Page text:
Hiya, readers. Looks like the clouds have broken and it’s shaping up to be a beautiful day. Get out on your lunch break and enjoy it.

In the finale of Top Chef Masters, Susur Lee, Marcus Samuelsson, and Rick Moonen did some of their finest cooking of the competition before a judging panel that included Tom Colicchio and last season’s finalists Hubert Keller, Michael Chiarello, and winner Rick Bayless. Dark horse Samuelsson brought it home with two dishes that invoked his childhood in his adopted Sweden and a final, Africa-inspired dish that included flavors from his native Ethiopia. Lee, not my favorite personality throughout the competition, told the gut-wrenching story of how his first wife was in the 1983 Korean Air flight shot down by Soviets. Alright, Lee, you’ve melted my hardened heart.

Work of Art debuted on Bravo last night following Top Chef Masters, and it looks like painter Jaclyn Santos, a 2007 graduate of MICA in Baltimore, is the closest we’ve got to a local representative. Seeing as Bravo does reality competitions better than anyone else, I’m bummed I forgot to DVR it. Next week, readers, next week. (Next week also marks the debut of Top Chef DC. Two Bravo shows back-to-back? My Wednesday night dance card is going to be full up.)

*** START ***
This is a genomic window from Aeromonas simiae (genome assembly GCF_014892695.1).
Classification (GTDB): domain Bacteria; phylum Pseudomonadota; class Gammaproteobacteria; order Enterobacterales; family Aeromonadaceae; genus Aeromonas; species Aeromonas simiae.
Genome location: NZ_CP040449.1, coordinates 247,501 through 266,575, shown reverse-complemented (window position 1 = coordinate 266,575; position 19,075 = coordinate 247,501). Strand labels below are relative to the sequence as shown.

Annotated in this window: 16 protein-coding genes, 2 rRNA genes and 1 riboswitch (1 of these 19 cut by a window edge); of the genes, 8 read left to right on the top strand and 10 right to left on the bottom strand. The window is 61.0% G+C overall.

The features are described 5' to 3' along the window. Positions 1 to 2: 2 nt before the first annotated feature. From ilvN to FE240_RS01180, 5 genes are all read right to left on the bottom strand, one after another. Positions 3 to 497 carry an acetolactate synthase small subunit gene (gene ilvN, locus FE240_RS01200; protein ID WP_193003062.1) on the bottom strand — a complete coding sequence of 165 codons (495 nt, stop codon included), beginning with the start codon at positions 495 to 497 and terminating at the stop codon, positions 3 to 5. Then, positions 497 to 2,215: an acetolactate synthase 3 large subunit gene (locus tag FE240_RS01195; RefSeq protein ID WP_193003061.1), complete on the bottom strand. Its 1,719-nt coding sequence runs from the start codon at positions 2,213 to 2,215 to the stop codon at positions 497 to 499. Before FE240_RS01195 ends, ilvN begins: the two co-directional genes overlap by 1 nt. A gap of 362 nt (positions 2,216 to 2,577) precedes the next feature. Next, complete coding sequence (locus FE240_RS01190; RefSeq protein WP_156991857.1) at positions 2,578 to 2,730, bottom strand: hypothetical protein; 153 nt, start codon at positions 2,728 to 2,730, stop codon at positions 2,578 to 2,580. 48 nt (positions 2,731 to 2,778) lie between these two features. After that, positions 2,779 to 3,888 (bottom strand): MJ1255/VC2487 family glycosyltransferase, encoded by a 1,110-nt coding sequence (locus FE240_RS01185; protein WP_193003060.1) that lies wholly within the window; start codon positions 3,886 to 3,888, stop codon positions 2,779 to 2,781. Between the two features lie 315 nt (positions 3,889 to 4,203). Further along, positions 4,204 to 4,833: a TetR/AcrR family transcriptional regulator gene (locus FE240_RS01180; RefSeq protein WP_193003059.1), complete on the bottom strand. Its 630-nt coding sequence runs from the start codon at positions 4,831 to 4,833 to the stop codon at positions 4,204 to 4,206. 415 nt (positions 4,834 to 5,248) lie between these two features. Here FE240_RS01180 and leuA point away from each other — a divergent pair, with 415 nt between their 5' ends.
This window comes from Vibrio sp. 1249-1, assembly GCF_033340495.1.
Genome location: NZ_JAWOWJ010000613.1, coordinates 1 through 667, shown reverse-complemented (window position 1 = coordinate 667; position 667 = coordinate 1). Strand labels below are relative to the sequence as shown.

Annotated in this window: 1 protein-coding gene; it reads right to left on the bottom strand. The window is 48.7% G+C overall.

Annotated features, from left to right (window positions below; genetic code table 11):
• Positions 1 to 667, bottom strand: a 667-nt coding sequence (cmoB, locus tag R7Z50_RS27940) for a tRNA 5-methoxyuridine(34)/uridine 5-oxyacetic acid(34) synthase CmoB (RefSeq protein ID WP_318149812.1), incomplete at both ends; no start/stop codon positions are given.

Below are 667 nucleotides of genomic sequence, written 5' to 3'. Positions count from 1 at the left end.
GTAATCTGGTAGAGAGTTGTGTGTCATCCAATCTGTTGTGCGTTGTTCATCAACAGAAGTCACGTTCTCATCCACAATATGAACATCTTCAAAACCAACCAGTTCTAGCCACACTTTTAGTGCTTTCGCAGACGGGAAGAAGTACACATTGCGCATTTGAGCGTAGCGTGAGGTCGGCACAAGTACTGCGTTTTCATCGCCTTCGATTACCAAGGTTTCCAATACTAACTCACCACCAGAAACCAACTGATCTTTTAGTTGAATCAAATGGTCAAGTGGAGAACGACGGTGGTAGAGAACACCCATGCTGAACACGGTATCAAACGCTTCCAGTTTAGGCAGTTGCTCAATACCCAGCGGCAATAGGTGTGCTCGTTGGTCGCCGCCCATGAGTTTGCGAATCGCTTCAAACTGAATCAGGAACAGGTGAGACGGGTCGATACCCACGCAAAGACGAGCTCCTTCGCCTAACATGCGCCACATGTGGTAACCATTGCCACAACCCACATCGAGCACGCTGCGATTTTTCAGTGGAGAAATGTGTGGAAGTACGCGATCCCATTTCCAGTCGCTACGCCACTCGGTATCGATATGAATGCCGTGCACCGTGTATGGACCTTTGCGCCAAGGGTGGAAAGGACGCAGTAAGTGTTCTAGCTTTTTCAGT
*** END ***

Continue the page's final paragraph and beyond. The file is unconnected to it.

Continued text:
In books, I just finished Jean Kwok’s Girl in Translation, which has recently received positive notices in places like Vogue and Gothamist. I can’t understand the comparisons to the 1943 classic A Tree Grows in Brooklyn—as far as I can tell the only similarities are that it takes place in Brooklyn and the protagonist is a girl. Girl has none of the subtlety and poignancy, and the writing is amateurish and condescending. Though she’s unprivileged and scrappy, I have a hard time rooting for the protagonist, too—she just seems like a status-hungry climber to me.

Also in books, Politics and Prose is for sale. More details coming today. The irascible, tart-tongued Christopher Hitchens will speak there tonight.